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Ramallah Invasion

1. Israeli Army Invades Centre of Ramallah, Kill 3 Injure Scores May 24th
2. Sunbula’s journal: “Farmers in Bil’in successfully plow their land behind the Wall”
3. Wire Cutting Action in Beit Omar May 22nd
4. Successful Land-Access Action in Beit Omar
5. Shlomo’s Journal: “The Magic Answer”
6. How Many Escorts Does it Take to Get 3 Children Home? May22nd
7. ICAHD: “Don’t Say ‘We Didn’t Know’”
8. SchNEWS: “Wall of Shame – West pushes Palestinians further into crisis”

1. Israeli Invades Army Centre of Ramallah, Kill 3 Injure Scores
May 24th, 2006

Update: Palestinian ISM activist Mansour who had gone to the scene was injured by shrapnel when soldiers opened fire at bystanders. Luckily he wasn’t hit directly but he was hit by shrapnel in the head and required stitches. At the time of writing this update, 3 are confirmed dead, including 21-year old Issa Qasim from Jenin, and over 35 injured.
Sunbula reports from the media office:

The Israeli Army have invaded al-Manara, close to the center of Ramallah in order to try and apprehended resistance fighters. They are rather uncomfortably close to the ISM apartment and we can see smoke rising in the distance and hear gunshots. I was about to go out with a friend but it’s not really a good idea right now.

Two of our Palestinian ISMers have gone to the scene of the action. We are now sitting in the ISM apartment watching al-Jazeera (that really is worth watching to find out what’s going on) and Neta’s daughter runs with her little baby footsteps toward the window every time there’s a gunshot to see what’s happened. She seems a lot less worried about things than the rest of us, she is rather more concerned with eating as many of the biscuits I bought a couple of hours ago as possible.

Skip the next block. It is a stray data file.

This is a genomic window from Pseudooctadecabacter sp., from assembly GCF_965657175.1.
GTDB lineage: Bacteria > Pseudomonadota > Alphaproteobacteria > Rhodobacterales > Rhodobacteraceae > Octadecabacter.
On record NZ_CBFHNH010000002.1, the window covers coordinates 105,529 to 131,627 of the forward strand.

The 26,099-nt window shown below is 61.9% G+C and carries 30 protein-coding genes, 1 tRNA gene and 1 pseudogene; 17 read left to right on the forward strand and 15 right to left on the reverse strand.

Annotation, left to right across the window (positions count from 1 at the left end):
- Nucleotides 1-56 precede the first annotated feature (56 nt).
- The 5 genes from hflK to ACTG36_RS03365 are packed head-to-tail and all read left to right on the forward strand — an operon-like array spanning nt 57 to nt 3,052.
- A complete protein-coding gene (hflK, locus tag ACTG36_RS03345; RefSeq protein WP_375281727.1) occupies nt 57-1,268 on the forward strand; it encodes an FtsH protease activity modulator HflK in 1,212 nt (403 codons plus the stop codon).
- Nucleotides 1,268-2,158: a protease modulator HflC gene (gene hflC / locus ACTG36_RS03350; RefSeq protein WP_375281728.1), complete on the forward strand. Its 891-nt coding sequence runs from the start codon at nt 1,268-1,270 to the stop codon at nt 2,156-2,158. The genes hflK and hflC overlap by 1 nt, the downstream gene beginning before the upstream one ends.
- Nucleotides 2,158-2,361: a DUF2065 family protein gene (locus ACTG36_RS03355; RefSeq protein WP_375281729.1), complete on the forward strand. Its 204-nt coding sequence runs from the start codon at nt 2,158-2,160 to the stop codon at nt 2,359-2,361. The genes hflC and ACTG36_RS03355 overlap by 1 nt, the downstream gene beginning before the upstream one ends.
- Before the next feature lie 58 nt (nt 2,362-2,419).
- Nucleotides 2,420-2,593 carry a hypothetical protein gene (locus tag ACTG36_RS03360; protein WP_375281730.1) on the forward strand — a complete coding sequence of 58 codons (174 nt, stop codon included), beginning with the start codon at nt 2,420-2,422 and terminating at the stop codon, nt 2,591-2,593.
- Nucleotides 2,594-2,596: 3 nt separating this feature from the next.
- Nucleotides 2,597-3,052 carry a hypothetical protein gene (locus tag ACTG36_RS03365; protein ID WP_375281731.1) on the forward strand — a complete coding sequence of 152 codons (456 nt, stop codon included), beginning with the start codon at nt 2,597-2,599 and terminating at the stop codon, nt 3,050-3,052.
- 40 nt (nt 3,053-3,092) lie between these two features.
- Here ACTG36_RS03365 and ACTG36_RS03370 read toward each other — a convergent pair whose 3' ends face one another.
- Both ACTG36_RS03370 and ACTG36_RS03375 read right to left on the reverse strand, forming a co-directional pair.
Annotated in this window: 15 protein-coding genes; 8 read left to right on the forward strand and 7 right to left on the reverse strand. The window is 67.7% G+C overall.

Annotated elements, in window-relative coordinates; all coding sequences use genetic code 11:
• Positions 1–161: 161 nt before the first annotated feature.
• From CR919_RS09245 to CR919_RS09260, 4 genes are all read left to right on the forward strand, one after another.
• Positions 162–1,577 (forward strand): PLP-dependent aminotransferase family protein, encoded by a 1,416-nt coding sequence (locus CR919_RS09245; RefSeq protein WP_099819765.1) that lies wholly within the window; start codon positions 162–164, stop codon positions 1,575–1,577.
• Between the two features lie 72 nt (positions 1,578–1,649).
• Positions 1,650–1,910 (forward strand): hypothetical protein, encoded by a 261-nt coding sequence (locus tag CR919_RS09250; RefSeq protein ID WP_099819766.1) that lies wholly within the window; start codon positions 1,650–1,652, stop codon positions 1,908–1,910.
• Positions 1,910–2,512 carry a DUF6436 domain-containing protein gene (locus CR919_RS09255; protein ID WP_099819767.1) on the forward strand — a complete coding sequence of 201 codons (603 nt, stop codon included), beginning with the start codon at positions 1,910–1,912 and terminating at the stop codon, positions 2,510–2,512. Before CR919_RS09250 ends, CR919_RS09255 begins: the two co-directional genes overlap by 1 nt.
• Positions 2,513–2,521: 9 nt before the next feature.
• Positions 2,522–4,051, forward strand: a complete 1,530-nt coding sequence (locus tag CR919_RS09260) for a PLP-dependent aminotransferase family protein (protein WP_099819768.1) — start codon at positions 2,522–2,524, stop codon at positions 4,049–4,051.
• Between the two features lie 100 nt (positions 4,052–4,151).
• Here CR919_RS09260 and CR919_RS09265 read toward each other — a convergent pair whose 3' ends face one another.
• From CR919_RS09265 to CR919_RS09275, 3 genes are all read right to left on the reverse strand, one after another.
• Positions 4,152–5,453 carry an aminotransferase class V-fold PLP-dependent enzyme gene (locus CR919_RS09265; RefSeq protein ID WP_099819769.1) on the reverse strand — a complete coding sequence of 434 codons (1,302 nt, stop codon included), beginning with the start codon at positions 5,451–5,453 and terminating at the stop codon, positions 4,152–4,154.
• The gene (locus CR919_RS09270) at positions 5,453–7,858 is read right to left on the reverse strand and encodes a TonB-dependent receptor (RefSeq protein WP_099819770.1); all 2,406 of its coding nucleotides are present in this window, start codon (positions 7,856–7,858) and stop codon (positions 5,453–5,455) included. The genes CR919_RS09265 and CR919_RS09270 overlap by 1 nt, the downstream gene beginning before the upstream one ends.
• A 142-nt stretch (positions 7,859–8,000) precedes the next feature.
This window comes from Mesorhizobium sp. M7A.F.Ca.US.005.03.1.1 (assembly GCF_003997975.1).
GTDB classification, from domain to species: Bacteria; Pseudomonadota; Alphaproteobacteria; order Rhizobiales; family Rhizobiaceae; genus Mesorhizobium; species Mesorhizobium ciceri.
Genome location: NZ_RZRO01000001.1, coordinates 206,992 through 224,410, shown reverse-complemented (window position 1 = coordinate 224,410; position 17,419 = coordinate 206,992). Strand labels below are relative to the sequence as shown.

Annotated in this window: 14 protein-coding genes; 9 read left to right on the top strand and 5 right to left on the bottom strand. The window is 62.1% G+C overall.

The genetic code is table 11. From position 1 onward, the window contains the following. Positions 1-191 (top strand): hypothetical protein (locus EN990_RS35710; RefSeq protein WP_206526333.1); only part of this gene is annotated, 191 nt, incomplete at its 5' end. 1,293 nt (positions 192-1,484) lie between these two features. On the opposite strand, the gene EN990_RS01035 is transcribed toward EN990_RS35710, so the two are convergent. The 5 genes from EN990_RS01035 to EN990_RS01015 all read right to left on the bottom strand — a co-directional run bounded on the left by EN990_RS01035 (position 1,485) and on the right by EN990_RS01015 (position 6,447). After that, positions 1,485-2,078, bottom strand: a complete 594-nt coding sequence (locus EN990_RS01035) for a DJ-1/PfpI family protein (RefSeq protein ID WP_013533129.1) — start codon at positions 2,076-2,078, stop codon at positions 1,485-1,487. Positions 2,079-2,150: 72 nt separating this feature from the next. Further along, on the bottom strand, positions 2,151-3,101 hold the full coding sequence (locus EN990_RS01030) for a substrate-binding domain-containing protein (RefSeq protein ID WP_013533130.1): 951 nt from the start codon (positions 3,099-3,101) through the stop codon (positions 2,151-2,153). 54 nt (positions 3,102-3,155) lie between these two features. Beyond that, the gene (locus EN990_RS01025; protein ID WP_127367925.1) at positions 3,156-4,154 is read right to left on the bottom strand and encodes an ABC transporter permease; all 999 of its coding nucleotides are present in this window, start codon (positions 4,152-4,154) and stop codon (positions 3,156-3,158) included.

It’s really bizarre to see the place that I had wandered through the last time I was there and just a couple of days ago looking like a war zone on TV. Will update more on what’s happening as more developments come. The shebaab are trying to set up roadblocks and there are at least12 injured. The latest is that it would be preferable not for internationals to go to where there is an impromptu demonstration happening near al-Manara.
Just heard that two people were killed.


2. Sunbula’s journal: “Farmers in Bil’in successfully plow their land behind the Wall”
May 23d, 2006

Today there was some plowing of the land around the outpost in Bil’n and as always and international presence was needed to help ensure soldiers didn’t attack Palestinians (the Popular Committee in the village decided to build this outpost at the end of last year in order to “counter-settle” the land being taken from the village see this article).

Trying to cross the fence in order to get there has become harder since I was last there in January. There is now a guard tower on the “security” road with soldiers in it. They can’t really stop us or Palestinians from going to the outpost because of a court order permitting the residents from reaching their land but they can harass plenty as they do. There still hasn’t been a response to the village’s petition to stop the building of wall on grounds of illegality, but instead a court order permitting the residents to pass through a gate in the fence. In addition to the army, there is also the Border Police and civilian security for the settlers.